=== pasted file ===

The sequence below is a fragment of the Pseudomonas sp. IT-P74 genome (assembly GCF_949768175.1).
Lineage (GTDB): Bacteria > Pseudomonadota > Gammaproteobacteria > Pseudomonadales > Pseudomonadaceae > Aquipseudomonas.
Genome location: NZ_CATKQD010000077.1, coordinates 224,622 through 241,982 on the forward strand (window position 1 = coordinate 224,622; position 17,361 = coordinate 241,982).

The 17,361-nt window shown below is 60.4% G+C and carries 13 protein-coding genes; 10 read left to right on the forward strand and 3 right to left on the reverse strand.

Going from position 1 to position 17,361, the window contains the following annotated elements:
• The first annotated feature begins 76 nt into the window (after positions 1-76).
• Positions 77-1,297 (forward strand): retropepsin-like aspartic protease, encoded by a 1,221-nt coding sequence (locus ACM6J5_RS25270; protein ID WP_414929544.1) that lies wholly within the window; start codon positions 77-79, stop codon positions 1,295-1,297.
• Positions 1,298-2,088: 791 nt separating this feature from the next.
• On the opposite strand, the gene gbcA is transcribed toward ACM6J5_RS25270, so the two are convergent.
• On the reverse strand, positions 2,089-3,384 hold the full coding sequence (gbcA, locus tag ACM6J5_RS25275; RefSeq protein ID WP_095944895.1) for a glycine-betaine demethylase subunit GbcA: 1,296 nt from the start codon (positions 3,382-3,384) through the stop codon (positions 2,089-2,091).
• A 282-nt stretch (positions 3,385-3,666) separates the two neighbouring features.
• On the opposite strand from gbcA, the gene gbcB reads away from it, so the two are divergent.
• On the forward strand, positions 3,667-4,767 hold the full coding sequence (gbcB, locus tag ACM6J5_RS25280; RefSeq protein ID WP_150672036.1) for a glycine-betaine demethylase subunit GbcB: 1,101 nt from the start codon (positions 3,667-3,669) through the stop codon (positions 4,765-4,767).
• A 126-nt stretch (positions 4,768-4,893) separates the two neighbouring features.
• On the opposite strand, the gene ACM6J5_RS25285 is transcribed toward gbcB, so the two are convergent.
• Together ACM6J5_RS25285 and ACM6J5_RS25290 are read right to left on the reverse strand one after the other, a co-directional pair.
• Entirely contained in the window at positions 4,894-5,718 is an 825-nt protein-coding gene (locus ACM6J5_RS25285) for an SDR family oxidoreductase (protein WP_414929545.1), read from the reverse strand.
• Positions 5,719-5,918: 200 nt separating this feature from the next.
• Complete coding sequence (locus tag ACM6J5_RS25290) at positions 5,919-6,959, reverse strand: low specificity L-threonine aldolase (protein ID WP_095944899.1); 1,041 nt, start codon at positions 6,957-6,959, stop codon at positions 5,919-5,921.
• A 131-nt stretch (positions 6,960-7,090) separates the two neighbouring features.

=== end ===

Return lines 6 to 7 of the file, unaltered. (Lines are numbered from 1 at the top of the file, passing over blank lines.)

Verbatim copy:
• The first annotated feature begins 76 nt into the window (after positions 1-76).
• Positions 77-1,297 (forward strand): retropepsin-like aspartic protease, encoded by a 1,221-nt coding sequence (locus ACM6J5_RS25270; protein ID WP_414929544.1) that lies wholly within the window; start codon positions 77-79, stop codon positions 1,295-1,297.